Data Dives are conversations with Columbia Climate School researchers to learn more about their work and explore trending topics through the lens of data science and visualization.
Liv Yoon‘s research is at the intersection of climate change, social inequities, and health, with a focus on community engagement work. As a social scientist and a postdoctoral research scholar at the Columbia Climate School, she approaches climate change as a sociopolitical crisis. Her research is focused on taking climate change as an opportunity to challenge the status quo and promote structural changes that alleviate social inequities that both lead to, and are exacerbated by, the climate crisis.
Joey Williams directs operations of the CAPA Heat Watch program, which provides high-resolution descriptions of urban heat based on a coordinated data-collection campaign. He combines his process design skills as a former engineer with his passion for human and environmental health to help the CAPA team advance climate resilience efforts in cities around the US and world. He earned his Master’s in Urban and Regional Planning from Portland State University, where he served as a graduate research assistant in the Sustaining Urban Places Research Lab. In his free time he enjoys backpacking, running, cooking new recipes, and drawing.
The New York City heat mapping project is part of a nationwide initiative. Williams’ team produced the heat map data shown in the map below using data collected by citizen scientists; Yoon is the principal investigator in the New York City initiative. In the following interview, they discuss how the heat map was made and what it can tell us about historical racism and present-day social inequities.
Heat Map, Northern Manhattan and South Bronx, Afternoon, 7-24-2021
Afternoon, July 24, 2021. Blue tones indicate cooler than average temperatures, reds hues warmer. Heat Data: CAPA Strategies [view data and final report]. Basemap: Esri, HERE, Garmin, Intermap, increment P Corp., GEBCO, USGS, FAO, NPS, NRCAN, GeoBase, IGN, Kadaster NL, Ordnance Survey, Esri Japan, METI, Esri China (Hong Kong), (c) OpenStreetMap contributors, and the GIS User Community
How was this research project structured, and what data was collected? How was this raw data prepared for further analysis?
Joey Williams: Community scientists collect readings of air temperature and relative humidity using simple-to-use sensors [pdf] that attach quickly onto passenger vehicles and bicycles. The sensors automatically take measurements every one second, amounting to thousands of data points collected by community members over the course of an hour-long traverse. The sensors also record latitude, longitude, time and speed, allowing CAPA’s data scientists to pinpoint the location of each measurement along with important meta-data that help to filter out outliers and other anomalies from the raw dataset. Field notes collected by our community scientists help to validate the data and identify any interruptions to the experiment, like inclement weather.
How do you leverage high-resolution satellite imagery to describe the surrounding land use and land cover of each data point? How is this data used to inform the final heat map?
Joey Williams: In order to model ambient heat across an entire study area, CAPA’s method draws on the relationship between air temperature and the thermal properties of the urban environment. For instance, materials like asphalt and concrete tend to absorb and retain heat, whereas shaded areas mitigate air temperatures. Satellite imagery collected from the Sentinel-2 satellite constellation helps to describe the existing land and its material properties across multiple spectral wavelengths, or bands, in 10 x 10 meter square cells. This set of land variables are then combined with the thousands of ambient measurements collected by community scientists to inform a machine-learning model that makes predictions of heat across the full study area.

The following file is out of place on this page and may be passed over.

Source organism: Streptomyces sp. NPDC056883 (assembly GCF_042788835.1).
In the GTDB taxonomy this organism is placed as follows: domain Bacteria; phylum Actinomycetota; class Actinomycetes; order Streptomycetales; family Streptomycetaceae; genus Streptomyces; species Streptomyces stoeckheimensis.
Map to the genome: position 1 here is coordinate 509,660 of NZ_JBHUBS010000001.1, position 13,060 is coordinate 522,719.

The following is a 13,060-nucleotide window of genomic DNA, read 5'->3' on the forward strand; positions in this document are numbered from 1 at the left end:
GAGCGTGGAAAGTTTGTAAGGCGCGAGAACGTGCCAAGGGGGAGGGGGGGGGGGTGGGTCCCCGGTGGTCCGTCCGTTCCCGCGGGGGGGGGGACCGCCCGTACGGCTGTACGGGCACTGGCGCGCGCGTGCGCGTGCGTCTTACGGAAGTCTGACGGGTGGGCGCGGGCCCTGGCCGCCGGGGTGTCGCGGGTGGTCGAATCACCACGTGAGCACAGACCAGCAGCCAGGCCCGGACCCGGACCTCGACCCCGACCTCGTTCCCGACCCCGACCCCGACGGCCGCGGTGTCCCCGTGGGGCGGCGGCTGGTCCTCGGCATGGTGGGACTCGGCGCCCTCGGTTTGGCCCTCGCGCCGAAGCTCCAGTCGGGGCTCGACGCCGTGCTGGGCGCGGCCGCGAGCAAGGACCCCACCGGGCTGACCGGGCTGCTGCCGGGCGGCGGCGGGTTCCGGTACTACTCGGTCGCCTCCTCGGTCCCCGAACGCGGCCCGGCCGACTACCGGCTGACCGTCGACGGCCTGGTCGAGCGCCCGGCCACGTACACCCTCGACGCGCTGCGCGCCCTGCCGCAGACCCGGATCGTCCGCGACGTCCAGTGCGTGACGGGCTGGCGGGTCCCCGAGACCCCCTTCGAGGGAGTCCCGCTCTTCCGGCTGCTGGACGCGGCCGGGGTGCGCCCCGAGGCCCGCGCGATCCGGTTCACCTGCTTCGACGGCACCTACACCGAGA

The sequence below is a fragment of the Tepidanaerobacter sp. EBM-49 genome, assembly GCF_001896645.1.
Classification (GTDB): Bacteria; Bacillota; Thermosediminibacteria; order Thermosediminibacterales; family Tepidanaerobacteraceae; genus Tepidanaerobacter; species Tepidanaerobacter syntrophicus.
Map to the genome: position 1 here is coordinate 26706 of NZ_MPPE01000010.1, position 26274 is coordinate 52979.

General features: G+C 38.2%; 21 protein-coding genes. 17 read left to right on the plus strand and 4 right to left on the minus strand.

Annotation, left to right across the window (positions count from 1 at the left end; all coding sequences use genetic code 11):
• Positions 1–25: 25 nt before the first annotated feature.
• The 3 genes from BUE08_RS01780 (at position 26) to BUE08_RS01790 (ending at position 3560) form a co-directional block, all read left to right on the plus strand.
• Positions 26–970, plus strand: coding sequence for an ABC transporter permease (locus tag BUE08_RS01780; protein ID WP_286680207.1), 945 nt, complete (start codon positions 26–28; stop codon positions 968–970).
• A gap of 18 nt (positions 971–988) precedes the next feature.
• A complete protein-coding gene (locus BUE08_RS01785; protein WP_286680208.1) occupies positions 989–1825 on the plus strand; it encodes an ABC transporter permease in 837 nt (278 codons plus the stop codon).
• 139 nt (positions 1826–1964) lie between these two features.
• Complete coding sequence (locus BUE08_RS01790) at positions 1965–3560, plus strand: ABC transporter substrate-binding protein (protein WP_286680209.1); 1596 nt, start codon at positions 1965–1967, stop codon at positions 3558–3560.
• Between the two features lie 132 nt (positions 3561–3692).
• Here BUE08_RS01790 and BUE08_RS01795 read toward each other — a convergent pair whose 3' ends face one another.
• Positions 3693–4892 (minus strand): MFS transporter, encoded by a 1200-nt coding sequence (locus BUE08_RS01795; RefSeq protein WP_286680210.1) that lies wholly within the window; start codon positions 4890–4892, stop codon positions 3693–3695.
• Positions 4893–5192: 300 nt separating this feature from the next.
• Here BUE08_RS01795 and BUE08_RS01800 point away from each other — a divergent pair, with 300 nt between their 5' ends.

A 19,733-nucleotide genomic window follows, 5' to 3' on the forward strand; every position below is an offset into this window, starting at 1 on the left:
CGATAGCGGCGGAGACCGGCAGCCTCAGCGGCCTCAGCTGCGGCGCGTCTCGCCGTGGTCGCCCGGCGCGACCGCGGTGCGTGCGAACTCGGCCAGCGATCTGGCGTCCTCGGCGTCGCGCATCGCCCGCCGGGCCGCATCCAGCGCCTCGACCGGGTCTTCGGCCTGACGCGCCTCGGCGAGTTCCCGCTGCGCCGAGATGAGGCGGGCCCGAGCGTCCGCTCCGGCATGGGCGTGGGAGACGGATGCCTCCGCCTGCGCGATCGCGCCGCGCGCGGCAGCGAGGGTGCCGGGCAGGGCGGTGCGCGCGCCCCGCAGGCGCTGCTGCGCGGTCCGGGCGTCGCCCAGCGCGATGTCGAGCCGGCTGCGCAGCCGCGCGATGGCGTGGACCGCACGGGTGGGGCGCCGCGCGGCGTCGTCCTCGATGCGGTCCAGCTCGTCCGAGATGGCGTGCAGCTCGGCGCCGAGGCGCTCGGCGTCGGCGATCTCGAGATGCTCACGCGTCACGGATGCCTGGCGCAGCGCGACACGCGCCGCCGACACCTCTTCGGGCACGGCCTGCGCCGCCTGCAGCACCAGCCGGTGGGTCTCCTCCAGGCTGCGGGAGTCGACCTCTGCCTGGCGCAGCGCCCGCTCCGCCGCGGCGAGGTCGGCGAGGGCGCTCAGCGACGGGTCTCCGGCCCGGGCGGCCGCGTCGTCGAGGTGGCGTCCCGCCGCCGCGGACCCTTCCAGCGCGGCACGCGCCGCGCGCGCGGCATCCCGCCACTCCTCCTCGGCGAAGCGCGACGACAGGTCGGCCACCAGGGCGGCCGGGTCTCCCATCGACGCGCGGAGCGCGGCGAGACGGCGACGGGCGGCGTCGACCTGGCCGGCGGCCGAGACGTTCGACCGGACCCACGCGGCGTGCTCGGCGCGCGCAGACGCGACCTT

How does CAPA’s approach to urban heat mapping differ from other techniques?
Joey Williams: CAPA’s approach to mapping urban heat is unique in several ways. First, this approach provides descriptions of the heat we experience at the human level, or roughly one-to-two meters above the ground. The more typical approach to mapping urban heat uses satellites to directly measure the temperature of surfaces, known as land-surface temperature or LST. Second, the high resolution of CAPA’s maps allow for a more fine-grained approach to understanding the distribution of heat block to block, whereas typical LST methods provide more coarse descriptions such as at the neighborhood scale. Lastly, CAPA’s heat mapping program, Heat Watch, engages local community members and stakeholders in a process of co-creation, adding a helpful degree of ‘civic legitimacy’ to the data and models. Through the campaign process, community members are able to better understand the climate risk facing their area and what they can do about it.
As a social scientist, what comes to your mind when you look at the final heat map? What stories, past or present, does it tell?
Liv Yoon: My first reaction upon seeing the resulting maps was that I wasn’t surprised. The data confirmed previous research and satellite imagery that showed northern Manhattan and the South Bronx are hotter than other more affluent areas in our geographic area of study. But I also saw legacies of the past in the heat distribution and related disparities. For example, the image below shows our heat map overlaid on a historical map of redlining in northern Manhattan. The 1938 redlining map is a ‘residential security map’ from the Home Owners’ Loan Corporation where areas deemed ‘high-risk’ are shown in red. These were essentially Black neighborhoods, which were denied mortgage credit and development funds. To this day, these formerly redlined areas remain marginalized along race and class lines, and underserved in resources including green spaces.